AGC filter 56 includes capacitor 76 which is charged through the series combination of resistor 70 and diode 72 and which discharges through the series combination of resistor 66 and diode 68. A relatively small resistance value for resistor 70 allows capacitor 76 to charge rapidly in response to a burst of energy on lead 65. The component values of resistor 70 and capacitor 76 establish the attack time of the AGC, which is the time for the AGC filter to settle at its final value upon receipt of a signal. Resistor 74, which has a relatively large resistance value, provides a path for a slow build-up or decay of the voltage across capacitor 76 during the time when the voltage on lead 65 is within one diode drop of the voltage at lead 75. When the voltage on lead 65 falls more than one diode drop below the voltage on lead 75, capacitor 76 discharges rapidly through the relatively low resistance path including resistor 66 and diode 68. This quick discharging action permits the receiver to detect a weak signal immediately following receipt of a strong signal. AGC filter 57 is identical to filter 56 and, because their outputs are summed to form the combined AGC signal on lead 63, it is important that their components be fairly matched in order to provide a uniform gain control signal to IF amplifier 12.
The cathodes of diodes 50 and 58 are interconnected so as to develop a voltage across resistor 51, which voltage is the sum of the voltages of the envelope detector signal on lead 75 and the phaselock detector signal on lead 53. Thus, for an error of diminishment of the signal in the phaselock detector path which is offset by an error of amplification of the signal in the envelope detector path, the summed output on signal lead 59 substantially effects a cancellation of those errors. The signal on lead 59 is amplified by amplifier 60 and the amplifier output on lead 63 serves as both the combined AGC signal utilized by IF amplifier 12 and the measuring signal applied to meter 62. IF amplifier 12 includes a voltage-controlled attenuator which varies the IF gain as a function of the control voltage on lead 63. The action of this AGC loop is to maintain a constant signal amplitude at the IF output on lead 14. Measurement of the input signal levels may be obtained by calibrating the combined AGC signal on lead 63. Signal level meter 62 coupled between lead 63 and ground is typically an analog voltage-indicating device calibrated to read signal level in dB.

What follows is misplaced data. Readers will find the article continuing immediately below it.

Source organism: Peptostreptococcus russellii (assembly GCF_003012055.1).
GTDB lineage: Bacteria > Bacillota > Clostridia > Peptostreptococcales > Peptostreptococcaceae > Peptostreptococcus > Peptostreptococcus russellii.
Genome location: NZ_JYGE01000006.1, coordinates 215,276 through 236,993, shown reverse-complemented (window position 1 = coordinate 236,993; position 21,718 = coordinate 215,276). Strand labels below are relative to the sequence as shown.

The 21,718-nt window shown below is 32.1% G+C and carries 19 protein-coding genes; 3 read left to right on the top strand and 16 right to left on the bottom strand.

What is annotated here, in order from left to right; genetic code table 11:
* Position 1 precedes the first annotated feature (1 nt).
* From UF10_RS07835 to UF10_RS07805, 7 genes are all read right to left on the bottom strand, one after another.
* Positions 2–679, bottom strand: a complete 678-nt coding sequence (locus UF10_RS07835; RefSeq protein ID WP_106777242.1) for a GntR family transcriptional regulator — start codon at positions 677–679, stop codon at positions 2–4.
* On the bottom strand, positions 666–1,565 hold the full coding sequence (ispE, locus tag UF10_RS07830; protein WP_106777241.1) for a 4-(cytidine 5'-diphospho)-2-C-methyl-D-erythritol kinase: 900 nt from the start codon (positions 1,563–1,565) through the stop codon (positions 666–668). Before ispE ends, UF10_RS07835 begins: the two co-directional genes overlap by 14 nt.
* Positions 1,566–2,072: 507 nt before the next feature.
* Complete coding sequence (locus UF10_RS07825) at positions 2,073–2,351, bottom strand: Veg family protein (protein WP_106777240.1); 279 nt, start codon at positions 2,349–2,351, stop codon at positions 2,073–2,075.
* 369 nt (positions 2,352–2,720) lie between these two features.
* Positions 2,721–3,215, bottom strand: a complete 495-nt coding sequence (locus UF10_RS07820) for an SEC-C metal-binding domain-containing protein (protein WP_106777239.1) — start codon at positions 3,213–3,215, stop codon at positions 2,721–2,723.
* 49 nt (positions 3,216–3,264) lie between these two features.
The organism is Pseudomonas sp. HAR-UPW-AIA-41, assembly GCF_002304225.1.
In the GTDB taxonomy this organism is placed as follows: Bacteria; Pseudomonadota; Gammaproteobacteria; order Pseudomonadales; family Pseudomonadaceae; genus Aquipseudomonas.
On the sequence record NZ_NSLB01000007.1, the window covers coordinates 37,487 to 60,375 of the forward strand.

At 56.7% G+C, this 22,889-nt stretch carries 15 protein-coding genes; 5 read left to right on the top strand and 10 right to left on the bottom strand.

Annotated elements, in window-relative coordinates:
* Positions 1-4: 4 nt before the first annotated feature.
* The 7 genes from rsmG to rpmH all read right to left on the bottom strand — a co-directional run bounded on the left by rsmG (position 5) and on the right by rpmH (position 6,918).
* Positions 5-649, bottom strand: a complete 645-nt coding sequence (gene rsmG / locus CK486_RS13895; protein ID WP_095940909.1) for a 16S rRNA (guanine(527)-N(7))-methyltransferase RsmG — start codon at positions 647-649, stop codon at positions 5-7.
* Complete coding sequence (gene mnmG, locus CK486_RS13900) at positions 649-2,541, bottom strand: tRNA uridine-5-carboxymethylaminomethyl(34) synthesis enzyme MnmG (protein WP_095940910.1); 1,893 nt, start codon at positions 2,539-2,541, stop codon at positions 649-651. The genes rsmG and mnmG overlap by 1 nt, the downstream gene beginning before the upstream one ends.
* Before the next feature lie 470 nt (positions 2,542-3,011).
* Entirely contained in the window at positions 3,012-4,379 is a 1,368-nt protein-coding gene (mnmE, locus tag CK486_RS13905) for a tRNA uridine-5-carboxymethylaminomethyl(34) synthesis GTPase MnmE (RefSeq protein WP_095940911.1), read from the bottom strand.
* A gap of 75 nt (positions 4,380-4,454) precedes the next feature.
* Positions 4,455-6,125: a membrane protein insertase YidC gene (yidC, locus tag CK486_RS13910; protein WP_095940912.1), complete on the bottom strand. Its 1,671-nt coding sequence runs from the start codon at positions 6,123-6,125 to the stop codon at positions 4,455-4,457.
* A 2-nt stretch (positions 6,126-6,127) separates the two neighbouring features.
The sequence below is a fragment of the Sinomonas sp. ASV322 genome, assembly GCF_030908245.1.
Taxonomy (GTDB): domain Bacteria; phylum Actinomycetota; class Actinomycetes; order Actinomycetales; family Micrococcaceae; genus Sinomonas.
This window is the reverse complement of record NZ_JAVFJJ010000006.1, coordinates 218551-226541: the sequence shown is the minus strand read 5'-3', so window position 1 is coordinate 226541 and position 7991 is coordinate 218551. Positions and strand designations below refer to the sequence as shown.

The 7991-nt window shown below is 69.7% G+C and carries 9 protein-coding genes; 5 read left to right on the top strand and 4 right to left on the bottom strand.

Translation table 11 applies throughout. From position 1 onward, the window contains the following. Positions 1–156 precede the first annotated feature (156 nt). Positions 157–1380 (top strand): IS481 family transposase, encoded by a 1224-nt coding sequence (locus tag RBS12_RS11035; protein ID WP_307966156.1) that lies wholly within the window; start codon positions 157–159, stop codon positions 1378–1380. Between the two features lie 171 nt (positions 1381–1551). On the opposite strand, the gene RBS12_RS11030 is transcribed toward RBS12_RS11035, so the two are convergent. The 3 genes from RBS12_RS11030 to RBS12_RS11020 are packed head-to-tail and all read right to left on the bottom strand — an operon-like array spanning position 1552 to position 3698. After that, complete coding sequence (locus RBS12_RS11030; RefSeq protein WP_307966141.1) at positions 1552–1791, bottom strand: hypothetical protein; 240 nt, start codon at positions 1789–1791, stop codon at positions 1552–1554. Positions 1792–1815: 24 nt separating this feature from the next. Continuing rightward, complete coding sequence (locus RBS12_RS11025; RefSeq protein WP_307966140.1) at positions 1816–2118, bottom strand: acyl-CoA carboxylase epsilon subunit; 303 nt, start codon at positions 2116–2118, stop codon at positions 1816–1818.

In the embodiment of the present invention shown in FIG. 1 and described above, the following component values represent those used in the best mode known to the inventor:
______________________________________Capacitor 41 1000 picofarads;Resistor Rc 250 ohms;Capacitor C1 0.1 microfarad;Potentiometers 47 and 52 50 kilohms;Resistor 64 10 kilohms;Resistor 66 12 kilohms;Resistors 67 and 70 47 kilohms;Resistor 74 180 kilohms; andCapacitor 76 39 microfarads.______________________________________
Amplifiers 12, 54, 60 and 61 are all of a kind similar to type 747 operational amplifier sold by, for example, Fairchild Camera & Instrument Corp., Mountain View, Calif.
FIG. 2 is a plot of signal strength errors versus signal-to-noise ratios. Using this graph, the curves of the error characteristics of the envelope detector and the phaselock detector may be compared. Curve 80 represents experimentally-obtained data using the QPSK phaselock detector as shown in FIG. 1 and described herein. Curves 81 and 82 depict measured responses of envelope detectors for discharge-charge resistance ratios of one and 200, respectively. Envelope detector responses to varying Rd /Rc ratios are well known and are analyzed in detail in General Radio Experiments, vol. 31, no. 1, December 1956, and in Acoustic Measurement, by L.L. Beranek, published by John Wiley & Sons, Incl, New York, in 1966.
It may be noted that envelope detector curve 82 closely resembles a curve which is complementary to the phaselock detector curve 80. It is for this reason that an envelope detector discharge-charge resistance ratio of 200 has been selected as the optimal ratio to inversely match the QPSK phaselock detector control signal. Curve 83, shown as a dashed line, represents the summation of the signal strength errors shown in curves 80 and 82, which is the amplitude of the error of the measuring signal. It may thus be seen that the present invention provides a signal for measuring a QPSK modulated input signal, which measuring signal has an error of less than 0.5 dB for all input signals having signal-to-noise ratios over the range of normal interest.
The invention disclosed herein describes an apparatus for producing a measuring signal related, in the specific embodiment presented, to the strength of a QPSK modulated input signal employing a nonlinear frequency quadrupler as the carrier-extracting device. However, the principles which have been disclosed are equally applicable to other forms of modulation, including other modes of phase shift keying demodulation using nonlinear frequency multipliers, such as BPSK demodulation having a nonlinear frequency doubler. Each different type of nonlinear device requires individually determined gain control settings for optimal performance. In systems receiving both BPSK and QPSK modulated signals, it would be required to select the appropriate gain control setting for the mode of signal modulation received.
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|U.S. Classification||455/226.2, 455/265, 375/345, 455/246.1, 455/226.4|
|International Classification||H04L27/00, H04L27/227, H04B17/00, H03G3/20|
|Cooperative Classification||H04B17/20, H04L2027/003, H03G3/3052, H04L2027/0057, H04L27/2273|
|European Classification||H03G3/30E, H04L27/227A3, H04B17/00B|
|Jan 18, 1982||AS||Assignment|
Owner name: RCA CORPORATION, A CORP. OF DE
Free format text: ASSIGNMENT OF ASSIGNORS INTEREST.;ASSIGNOR:DANIEL, JAMES W. JR.;REEL/FRAME:003962/0956
Effective date: 19820104
Owner name: RCA CORPORATION, NEW JERSEY
Free format text: ASSIGNMENT OF ASSIGNORS INTEREST;ASSIGNOR:DANIEL, JAMES W. JR.;REEL/FRAME:003962/0956
Effective date: 19820104
|Feb 20, 1992||FPAY||Fee payment|
Year of fee payment: 8
|Feb 27, 1996||FPAY||Fee payment|
Year of fee payment: 12